This wasp landed on the paver near a large plant pot and sat there buzzing its wings for a moment, as shown here, and then crawled to a drainage hole in its base and walked inside:
A week or two back, I saw a similar wasp carry prey to a hole in the top surface of the dirt. Together with the one entering the bottom of the pot, it had me wondering whether the whole pot was tunnelled and whether the roots of the plant (actually the Desert Rose which the Sunbird was raiding for nesting material) were being eaten by wasp larvae. The answer to the second question should, I realised, be ‘no’: bugs which carry other bugs home as food were not likely to be root-eaters.
Here we go again … carrying a leafhopper towards the drainage hole in the bottom of the plant pot. What she didn’t know was that we had re-potted the plant, because it had been looking sickly, since she dug a tunnel there. In the process we saw quite a lot of white Leaf-hoppers in the dirt (maybe a dozen) but no network of tunnels, no colony of wasps and no root-eating grubs.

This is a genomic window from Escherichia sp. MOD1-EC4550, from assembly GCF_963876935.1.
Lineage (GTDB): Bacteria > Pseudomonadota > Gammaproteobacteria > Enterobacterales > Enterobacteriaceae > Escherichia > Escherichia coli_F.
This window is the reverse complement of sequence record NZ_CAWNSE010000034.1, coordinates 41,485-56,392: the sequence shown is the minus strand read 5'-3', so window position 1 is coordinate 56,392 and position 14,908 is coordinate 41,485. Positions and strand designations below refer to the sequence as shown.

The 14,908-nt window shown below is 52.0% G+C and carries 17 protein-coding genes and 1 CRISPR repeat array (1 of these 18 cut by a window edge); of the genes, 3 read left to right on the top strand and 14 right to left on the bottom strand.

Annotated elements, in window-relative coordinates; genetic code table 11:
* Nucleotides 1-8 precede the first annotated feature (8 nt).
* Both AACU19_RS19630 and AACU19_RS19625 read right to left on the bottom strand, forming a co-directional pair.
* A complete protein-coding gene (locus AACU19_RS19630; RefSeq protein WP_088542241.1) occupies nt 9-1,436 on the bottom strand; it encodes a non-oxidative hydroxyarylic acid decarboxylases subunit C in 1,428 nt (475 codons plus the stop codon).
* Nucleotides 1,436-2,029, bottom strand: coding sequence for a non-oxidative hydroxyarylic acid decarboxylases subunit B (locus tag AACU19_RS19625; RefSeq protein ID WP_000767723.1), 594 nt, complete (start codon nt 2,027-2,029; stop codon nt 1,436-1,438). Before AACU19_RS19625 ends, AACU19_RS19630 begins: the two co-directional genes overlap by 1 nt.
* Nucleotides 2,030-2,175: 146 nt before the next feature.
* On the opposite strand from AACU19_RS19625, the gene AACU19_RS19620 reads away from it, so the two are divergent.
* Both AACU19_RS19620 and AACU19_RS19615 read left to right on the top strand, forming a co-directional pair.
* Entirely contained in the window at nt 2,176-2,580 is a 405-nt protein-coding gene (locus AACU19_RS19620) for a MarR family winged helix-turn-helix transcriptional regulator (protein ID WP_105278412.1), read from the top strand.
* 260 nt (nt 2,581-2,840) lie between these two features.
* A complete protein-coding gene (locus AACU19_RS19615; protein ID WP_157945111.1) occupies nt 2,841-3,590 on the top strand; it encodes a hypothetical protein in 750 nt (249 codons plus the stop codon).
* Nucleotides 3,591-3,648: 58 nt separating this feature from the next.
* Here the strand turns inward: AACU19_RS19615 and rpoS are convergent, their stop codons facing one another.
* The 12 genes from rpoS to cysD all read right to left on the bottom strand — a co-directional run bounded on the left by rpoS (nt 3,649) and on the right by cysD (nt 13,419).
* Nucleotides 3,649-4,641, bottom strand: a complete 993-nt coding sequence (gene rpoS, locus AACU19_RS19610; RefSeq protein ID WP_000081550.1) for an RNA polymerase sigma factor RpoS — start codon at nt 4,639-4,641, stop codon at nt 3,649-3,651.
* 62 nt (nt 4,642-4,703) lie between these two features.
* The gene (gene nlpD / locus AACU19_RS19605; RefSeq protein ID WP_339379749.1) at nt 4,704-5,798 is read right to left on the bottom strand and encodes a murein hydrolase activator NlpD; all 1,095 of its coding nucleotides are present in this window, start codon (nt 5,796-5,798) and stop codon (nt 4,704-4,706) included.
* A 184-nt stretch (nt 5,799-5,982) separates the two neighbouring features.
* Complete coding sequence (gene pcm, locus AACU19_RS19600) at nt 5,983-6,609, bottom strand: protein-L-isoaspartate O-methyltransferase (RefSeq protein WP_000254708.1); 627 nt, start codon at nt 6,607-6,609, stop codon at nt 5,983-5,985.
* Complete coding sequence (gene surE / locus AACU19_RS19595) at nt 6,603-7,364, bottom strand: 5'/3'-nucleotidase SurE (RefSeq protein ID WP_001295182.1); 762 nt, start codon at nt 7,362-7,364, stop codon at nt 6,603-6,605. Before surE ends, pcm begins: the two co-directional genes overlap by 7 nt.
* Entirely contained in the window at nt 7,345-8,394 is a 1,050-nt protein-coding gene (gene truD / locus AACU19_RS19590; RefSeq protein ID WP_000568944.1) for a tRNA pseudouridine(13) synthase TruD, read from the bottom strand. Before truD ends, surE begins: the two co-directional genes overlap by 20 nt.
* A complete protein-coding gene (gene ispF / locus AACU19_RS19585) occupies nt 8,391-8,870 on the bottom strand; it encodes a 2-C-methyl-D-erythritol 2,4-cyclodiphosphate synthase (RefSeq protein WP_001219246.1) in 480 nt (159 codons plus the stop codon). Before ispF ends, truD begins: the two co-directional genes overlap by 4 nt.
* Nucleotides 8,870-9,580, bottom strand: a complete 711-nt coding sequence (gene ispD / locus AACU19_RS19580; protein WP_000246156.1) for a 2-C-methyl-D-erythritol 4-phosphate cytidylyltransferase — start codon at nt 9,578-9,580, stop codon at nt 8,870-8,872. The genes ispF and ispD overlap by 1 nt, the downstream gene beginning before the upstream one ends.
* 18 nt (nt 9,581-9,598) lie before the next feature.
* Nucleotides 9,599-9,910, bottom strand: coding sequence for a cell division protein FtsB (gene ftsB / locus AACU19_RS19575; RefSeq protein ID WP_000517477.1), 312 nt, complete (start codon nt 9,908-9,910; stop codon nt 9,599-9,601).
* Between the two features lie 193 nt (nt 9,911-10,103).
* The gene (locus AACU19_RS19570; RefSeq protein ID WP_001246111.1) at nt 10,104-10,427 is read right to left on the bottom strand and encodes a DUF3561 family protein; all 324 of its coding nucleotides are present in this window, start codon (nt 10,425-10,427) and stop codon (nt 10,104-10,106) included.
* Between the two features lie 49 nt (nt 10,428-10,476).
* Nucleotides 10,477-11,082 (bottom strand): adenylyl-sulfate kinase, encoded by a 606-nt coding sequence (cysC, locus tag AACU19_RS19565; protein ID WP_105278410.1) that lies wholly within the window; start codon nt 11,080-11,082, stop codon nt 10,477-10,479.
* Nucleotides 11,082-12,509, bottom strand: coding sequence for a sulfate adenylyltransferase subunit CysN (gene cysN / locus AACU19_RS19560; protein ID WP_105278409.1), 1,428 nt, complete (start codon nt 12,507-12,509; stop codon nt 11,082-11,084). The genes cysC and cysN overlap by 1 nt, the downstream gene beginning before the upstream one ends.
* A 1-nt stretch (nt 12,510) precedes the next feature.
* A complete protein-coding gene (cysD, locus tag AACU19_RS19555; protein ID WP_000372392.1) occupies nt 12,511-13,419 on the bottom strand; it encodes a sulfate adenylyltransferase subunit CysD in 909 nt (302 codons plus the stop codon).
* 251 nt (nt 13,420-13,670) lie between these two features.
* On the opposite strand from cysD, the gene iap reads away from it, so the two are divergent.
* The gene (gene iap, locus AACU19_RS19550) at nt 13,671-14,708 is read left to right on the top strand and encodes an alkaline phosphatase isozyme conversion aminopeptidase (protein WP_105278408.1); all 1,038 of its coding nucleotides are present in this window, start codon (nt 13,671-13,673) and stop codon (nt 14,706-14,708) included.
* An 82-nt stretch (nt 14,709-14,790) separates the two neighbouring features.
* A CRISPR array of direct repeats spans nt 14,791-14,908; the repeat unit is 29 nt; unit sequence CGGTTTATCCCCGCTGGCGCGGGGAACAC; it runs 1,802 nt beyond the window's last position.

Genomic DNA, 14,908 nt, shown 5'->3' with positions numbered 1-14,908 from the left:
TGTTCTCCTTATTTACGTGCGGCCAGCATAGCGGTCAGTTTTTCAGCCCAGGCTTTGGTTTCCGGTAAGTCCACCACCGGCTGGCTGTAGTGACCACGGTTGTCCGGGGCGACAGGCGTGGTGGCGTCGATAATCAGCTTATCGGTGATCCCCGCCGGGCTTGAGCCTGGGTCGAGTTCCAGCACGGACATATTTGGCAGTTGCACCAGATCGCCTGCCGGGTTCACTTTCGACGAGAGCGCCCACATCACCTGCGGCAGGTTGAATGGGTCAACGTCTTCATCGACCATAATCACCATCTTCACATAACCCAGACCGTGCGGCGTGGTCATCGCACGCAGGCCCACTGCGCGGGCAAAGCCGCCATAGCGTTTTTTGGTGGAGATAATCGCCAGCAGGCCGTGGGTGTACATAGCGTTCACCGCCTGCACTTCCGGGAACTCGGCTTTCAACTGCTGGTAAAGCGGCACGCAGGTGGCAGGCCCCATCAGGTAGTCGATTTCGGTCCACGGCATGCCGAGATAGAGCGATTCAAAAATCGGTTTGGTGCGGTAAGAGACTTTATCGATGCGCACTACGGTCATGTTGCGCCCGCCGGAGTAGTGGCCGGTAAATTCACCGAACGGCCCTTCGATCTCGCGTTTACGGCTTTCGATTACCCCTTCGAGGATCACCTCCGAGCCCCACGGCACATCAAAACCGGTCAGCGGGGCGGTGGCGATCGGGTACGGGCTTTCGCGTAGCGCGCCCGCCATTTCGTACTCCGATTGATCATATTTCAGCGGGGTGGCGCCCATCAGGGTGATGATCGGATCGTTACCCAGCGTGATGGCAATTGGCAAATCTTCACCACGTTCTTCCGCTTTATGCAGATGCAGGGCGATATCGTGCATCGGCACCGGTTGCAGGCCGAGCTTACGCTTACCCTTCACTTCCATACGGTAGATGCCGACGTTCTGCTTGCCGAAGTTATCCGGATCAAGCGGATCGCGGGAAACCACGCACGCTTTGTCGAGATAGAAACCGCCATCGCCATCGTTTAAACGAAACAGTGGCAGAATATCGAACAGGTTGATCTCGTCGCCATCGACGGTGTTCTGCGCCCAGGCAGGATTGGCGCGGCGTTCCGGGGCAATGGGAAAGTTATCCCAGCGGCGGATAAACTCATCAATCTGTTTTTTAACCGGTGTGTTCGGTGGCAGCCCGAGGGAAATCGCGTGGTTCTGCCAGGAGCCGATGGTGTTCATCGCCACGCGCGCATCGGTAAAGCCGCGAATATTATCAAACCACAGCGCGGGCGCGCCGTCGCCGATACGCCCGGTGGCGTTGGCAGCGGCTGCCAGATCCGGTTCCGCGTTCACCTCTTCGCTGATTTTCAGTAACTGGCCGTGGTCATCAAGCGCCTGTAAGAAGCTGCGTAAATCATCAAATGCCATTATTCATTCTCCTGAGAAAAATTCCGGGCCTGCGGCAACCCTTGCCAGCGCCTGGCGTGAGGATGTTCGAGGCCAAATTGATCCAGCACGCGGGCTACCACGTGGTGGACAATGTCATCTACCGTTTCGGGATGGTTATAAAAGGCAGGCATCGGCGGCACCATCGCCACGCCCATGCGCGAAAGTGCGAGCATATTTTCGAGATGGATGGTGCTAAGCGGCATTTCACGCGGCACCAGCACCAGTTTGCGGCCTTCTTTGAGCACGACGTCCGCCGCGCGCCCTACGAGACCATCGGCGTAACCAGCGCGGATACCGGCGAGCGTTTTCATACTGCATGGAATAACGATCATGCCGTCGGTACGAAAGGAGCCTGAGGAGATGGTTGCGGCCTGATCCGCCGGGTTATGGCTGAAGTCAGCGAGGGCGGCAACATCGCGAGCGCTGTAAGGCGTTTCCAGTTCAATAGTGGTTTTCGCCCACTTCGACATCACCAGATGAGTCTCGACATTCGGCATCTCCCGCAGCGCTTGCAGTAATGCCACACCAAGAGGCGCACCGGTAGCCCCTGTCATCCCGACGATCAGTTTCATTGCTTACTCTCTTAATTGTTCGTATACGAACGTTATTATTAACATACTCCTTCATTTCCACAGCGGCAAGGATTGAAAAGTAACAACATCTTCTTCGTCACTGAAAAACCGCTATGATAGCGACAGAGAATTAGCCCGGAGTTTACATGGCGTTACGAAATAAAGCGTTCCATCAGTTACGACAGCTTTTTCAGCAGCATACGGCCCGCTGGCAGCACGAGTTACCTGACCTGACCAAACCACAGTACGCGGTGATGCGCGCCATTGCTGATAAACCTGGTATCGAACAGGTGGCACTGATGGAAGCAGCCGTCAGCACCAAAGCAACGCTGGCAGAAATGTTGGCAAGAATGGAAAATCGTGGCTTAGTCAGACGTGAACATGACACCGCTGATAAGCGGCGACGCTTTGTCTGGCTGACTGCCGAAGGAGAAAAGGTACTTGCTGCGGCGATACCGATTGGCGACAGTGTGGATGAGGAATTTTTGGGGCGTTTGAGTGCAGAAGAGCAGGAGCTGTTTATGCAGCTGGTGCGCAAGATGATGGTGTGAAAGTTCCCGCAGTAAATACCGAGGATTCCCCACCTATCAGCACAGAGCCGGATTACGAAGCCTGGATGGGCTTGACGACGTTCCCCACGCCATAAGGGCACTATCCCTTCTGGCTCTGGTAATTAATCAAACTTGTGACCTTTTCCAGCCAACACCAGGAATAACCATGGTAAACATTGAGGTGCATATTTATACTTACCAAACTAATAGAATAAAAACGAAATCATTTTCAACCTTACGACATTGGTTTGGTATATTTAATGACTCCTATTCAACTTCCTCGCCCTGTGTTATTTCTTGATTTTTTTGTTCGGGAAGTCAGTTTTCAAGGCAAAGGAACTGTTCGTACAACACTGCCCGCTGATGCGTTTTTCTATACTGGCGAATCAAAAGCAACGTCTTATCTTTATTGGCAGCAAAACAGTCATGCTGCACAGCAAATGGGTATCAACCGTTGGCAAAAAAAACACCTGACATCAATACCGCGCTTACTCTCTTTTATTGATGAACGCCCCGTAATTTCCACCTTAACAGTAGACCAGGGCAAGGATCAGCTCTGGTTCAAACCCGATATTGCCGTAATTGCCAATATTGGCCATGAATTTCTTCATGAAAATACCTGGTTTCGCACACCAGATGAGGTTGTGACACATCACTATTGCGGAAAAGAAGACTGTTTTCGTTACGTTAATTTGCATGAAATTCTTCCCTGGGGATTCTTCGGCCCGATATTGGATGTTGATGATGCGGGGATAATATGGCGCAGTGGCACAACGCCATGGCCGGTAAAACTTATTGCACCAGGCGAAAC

Finally, here she is trying to re-dig her tunnel while still holding the prey. It didn’t work very well and she flew off again with her load. I saw her fly to a nearby plant and stop for a rest but didn’t see what happened after that.
One of the experts on the Flickr Field Guide to Australian Insects kindly identified the wasp for me as ‘a Gorytini wasp, perhaps Austrogorytes sp., Crabronidae’. All Crabronidae are solitary wasps which provision nests with paralysed prey as food for their larvae. The biggest of them take cicadas – they must be a lot bigger than my wasp here which is only about 10 mm long and preys (exclusively, going by what we saw in the dirt) on Flatid leaf-hoppers like these.